I witnessed my elderly father being kicked out of a taxicab by an angry driver on a cold winter’s day because he didn’t like the fact that he was Syrian. My daughter, who was top of her class, was rejected from an excellent school for the same reason.
When our citizenship application was rejected and the racism worsened, I thought of my family’s future. I moved to the UK in 2019 and sought asylum here. A year later, I was able to bring my husband and children, but my family’s reunification application was rejected. We’ve been trying to reunite with them since then. Both of my parents are older and my sister, Mayya, is severely disabled.
This year, on the 6th of February at 4:30 am, I woke up from all the notifications on my mobile phone. I saw the news about the earthquake in my family’s area and immediately called them.
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They were still at home, terrified and hiding in the bathroom. I begged them to leave the house because aftershocks might happen, and the buildings outside were destroyed.
Although it was snowing heavily that day, my family managed to leave the building and went to a nearby mosque with everyone else. I was relieved that my parents and Mayya weren’t alone.
After the second earthquake, half of my parent’s house was completely destroyed. They lost all their belongings and were without their medication for quite some time.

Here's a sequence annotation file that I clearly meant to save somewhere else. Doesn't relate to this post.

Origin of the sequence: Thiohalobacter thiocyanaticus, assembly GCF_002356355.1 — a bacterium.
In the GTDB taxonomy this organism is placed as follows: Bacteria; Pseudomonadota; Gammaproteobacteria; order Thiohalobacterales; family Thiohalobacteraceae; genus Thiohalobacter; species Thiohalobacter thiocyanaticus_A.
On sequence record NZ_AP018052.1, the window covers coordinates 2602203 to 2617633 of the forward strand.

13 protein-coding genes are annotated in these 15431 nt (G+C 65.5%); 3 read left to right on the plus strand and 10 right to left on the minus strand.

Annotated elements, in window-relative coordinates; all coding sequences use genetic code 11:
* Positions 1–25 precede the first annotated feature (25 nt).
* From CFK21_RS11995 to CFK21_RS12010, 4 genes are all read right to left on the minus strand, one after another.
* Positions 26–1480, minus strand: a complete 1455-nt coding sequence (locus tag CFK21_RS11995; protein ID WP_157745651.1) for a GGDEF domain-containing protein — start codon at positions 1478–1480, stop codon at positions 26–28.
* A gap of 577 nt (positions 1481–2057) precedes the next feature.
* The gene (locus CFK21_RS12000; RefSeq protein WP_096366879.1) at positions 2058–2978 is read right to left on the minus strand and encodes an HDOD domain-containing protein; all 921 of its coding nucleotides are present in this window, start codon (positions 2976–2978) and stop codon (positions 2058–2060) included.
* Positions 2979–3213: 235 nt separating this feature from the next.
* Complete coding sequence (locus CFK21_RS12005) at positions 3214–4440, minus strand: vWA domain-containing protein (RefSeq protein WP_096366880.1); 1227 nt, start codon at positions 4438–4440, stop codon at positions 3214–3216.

My family’s life shattered for the second time.
We, Syrians, have experienced relentless death and destruction during our 12-year crisis, but the earthquake was worse than anything else we’d endured.
I had no one to take care of my older parents and sister. I tried calling friends, but no one answered. I discovered later that some of my friends and relatives had passed away.
We stayed in touch with my family whenever they had internet. The government later allocated certain places outside where people could connect and talk to their families. We agreed that every two hours, one of them would go there so we could talk.
Both my mother and sister were traumatised by what happened. Mayya still hasn’t fully comprehended it.
Thankfully, a friend was heading to Ankara and could take my family with him as it was safer there. We booked a hotel room so they could stay there.
My family are still there. We’re waiting for them to join us soon, as they have been granted a visa to the UK after the earthquake. We can’t wait to be finally reunited with them.
My personal experience has shown me the importance of standing with refugees. Refugees endure rough and terrible circumstances from the moment they are forced to flee their homes.
It’s not their decision so they’re not prepared for it most of the time; to leave everything behind and start over while taking care of their families and loved ones.
They’re also in constant fear of what’s coming next; where to go, ways to navigate life away from home, and ways to overcome traumas.
No words can describe the horror that my family and I had to endure because of the earthquake. I lived in constant fear of losing them as I did with many of my friends and relatives. However, knowing that we will soon be reunited, and they’ll be close by will hopefully heal that wound.
To learn more about how you can help people affected by the earthquake, please visit this page.